It’s fair to describe Hillary as a warts-and-all portrait. The four-part documentary shuttles between the 2016 presidential campaign and Hillary Rodham Clinton’s life. The title montage of photos shows her aging from child to grandmother, set to a rave-up by the Interrupters.
Hillary as punk rock? It’s a hell of a story, how the daughter of a maid who left home at 14 became one of the world’s most powerful women and endured a 2016 presidential campaign that seemed impossible to lose. The consequences of that loss are perhaps obvious to a nation now housebound and hoarding toilet paper.
Hillary’s life exemplifies the Goldilocks test: you’re always either too this or too that. Every episode begins with her being dolled up for the camera—she once calculated she spent 26 days in the cosmetician’s chair during her campaign.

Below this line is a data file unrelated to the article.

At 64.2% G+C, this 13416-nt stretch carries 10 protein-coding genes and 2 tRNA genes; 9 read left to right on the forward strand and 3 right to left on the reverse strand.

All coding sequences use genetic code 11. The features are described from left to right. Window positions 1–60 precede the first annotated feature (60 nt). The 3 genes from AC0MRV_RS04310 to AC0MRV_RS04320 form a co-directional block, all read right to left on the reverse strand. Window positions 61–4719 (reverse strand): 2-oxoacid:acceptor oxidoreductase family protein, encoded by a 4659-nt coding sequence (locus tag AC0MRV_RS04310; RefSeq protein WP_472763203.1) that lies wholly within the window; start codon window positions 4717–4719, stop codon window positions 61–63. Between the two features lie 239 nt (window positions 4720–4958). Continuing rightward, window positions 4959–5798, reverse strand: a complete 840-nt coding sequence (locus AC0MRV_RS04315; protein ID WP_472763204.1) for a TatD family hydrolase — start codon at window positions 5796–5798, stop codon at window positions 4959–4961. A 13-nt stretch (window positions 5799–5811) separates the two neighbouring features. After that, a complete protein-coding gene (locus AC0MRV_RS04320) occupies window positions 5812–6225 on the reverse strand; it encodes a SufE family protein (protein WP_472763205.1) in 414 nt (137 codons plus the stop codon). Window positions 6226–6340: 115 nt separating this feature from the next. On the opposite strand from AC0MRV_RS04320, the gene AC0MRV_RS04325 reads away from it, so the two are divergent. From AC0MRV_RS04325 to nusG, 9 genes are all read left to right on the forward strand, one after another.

Her life proves you can graduate from Yale law school and still be asked by an Arkansas judge to do a twirl in the courtroom. You can be secretary of state for four years and still have a male passerby tell you to smile more. During her failed 2008 run, men heckled her with signs that read, “Iron My Shirt.”
Facebook seethed over a passage where Hillary described Bernie Sanders as a man nobody likes: “Honestly, Bernie drove me crazy.” Perhaps director Nanette Burstein was a little too won-over by HRC to acknowledge the public good Sanders did by holding Hillary’s centrist feet to the fire. At the end, the failed candidate lists the should’ve-beens, the reason for her 2016 loss: “Maybe I should have talked more about the economy.” You think?
But again, who knows the key to her defeat. Was it anything more complicated than the factors that dogged her forever, the problem of her being too sweet or too shrill, as well as emails and Benghazi skullduggery?
Of the covertly-gathered clips here, maybe the best is Obama warning her by phone that she had to succeed in 2016 or we’d have “a fascist in the White House.” This is intensely watchable work. It’s an invaluable study not just of a pioneering political career, but of the mistakes that were made and may be made again.